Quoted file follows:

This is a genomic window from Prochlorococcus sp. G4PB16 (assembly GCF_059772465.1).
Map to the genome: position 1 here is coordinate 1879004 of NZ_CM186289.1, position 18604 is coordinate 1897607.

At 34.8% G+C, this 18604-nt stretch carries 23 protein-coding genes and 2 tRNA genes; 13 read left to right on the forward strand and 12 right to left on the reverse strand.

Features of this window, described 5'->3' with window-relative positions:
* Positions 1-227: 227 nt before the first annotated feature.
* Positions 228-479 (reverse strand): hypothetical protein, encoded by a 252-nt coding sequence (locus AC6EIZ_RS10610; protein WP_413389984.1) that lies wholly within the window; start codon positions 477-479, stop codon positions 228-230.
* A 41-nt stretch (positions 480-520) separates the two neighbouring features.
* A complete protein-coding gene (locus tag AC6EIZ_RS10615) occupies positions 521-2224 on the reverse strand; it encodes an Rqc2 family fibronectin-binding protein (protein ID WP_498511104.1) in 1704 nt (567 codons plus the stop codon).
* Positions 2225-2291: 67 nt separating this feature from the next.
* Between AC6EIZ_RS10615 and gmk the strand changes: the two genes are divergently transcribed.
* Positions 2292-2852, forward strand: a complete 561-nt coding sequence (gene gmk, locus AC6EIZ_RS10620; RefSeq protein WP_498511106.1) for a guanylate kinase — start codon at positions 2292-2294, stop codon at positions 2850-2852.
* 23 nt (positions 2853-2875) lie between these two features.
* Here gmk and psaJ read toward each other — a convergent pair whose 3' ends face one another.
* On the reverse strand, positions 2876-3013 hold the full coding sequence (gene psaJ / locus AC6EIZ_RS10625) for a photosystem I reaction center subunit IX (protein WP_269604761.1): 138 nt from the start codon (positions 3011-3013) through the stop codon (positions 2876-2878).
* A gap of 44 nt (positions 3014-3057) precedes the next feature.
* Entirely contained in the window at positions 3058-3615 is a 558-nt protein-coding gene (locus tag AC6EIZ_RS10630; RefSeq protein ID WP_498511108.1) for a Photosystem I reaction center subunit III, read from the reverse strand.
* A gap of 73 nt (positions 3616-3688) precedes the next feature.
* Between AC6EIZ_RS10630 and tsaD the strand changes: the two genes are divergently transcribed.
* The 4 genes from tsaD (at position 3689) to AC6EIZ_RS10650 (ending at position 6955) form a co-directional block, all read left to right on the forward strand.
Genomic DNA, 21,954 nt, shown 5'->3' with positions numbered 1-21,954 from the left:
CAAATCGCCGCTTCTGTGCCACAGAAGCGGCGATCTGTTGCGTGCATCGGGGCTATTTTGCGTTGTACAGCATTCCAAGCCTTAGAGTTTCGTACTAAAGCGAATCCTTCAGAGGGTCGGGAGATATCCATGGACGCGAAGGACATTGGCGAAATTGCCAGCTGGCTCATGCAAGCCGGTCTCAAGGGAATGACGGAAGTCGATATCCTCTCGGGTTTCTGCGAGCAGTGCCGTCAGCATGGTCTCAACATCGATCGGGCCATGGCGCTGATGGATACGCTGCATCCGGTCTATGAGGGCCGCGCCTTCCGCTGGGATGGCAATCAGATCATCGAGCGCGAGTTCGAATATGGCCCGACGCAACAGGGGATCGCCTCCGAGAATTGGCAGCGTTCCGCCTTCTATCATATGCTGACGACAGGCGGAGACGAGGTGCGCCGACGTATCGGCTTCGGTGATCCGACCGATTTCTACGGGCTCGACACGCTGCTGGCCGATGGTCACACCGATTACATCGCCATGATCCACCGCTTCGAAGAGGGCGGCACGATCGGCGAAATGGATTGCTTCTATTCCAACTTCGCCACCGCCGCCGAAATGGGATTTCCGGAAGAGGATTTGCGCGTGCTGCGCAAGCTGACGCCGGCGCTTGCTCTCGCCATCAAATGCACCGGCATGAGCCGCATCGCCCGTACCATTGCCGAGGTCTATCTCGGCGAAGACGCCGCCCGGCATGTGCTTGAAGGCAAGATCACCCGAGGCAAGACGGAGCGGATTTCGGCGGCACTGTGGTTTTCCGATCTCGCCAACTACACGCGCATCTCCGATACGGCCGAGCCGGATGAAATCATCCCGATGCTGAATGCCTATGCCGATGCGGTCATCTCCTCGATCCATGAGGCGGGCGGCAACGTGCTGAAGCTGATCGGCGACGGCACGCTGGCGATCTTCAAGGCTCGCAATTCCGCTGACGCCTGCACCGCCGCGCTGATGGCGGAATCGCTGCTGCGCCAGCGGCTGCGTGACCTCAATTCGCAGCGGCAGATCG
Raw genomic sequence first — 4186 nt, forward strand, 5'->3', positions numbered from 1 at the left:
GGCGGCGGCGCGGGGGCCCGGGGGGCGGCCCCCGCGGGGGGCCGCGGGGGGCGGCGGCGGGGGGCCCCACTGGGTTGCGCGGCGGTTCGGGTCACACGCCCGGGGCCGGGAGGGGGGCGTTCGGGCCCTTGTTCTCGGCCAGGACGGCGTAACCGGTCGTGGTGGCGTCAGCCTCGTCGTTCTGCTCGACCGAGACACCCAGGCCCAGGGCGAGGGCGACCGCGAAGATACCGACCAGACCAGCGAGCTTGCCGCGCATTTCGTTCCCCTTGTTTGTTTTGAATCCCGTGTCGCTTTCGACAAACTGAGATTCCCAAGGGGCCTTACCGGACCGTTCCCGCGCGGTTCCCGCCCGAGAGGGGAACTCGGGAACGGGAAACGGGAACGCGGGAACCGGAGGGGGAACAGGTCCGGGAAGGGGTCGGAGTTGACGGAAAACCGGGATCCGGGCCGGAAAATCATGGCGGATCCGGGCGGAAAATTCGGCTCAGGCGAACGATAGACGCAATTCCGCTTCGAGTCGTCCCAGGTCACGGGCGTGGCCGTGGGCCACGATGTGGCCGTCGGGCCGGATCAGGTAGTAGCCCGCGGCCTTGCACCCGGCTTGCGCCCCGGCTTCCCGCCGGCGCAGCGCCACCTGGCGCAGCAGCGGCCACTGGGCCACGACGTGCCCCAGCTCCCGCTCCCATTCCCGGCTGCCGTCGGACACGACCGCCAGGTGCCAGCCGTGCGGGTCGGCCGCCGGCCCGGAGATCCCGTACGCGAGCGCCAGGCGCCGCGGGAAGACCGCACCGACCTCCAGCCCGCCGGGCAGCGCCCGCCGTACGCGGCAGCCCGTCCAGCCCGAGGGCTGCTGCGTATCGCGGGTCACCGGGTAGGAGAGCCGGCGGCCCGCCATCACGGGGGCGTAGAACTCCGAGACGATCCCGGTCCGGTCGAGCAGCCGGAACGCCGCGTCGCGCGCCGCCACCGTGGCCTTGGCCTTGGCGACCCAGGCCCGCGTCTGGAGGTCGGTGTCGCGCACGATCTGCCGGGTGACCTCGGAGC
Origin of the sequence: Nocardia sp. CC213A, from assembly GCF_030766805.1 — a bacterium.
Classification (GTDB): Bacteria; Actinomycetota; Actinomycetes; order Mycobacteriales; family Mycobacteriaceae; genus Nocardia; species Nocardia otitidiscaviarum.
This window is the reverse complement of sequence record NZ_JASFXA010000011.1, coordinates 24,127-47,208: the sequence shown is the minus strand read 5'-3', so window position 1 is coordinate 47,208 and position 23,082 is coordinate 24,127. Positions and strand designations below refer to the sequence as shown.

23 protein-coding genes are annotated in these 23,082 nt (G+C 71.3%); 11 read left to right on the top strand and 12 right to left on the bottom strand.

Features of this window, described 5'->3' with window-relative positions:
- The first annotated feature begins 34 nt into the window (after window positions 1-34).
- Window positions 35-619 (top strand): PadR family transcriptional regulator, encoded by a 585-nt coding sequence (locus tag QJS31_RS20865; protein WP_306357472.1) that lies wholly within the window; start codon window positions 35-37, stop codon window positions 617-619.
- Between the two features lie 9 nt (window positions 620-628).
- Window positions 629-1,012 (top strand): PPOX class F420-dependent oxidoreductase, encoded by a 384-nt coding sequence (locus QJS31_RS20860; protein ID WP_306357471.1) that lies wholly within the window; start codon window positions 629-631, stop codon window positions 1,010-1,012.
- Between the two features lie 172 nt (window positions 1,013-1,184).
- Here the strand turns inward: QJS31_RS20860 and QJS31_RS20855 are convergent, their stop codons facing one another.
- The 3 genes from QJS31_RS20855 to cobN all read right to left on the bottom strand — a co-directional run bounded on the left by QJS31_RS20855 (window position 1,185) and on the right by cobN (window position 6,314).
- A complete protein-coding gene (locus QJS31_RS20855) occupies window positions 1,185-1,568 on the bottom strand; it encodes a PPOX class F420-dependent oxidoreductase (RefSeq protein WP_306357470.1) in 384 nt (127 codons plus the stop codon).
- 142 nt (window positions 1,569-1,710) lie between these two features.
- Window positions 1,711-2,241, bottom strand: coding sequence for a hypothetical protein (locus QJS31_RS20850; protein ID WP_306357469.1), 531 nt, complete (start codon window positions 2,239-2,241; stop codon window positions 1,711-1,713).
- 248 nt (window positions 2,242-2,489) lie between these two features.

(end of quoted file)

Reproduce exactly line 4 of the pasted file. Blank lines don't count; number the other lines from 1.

Features of this window, described 5'->3' with window-relative positions: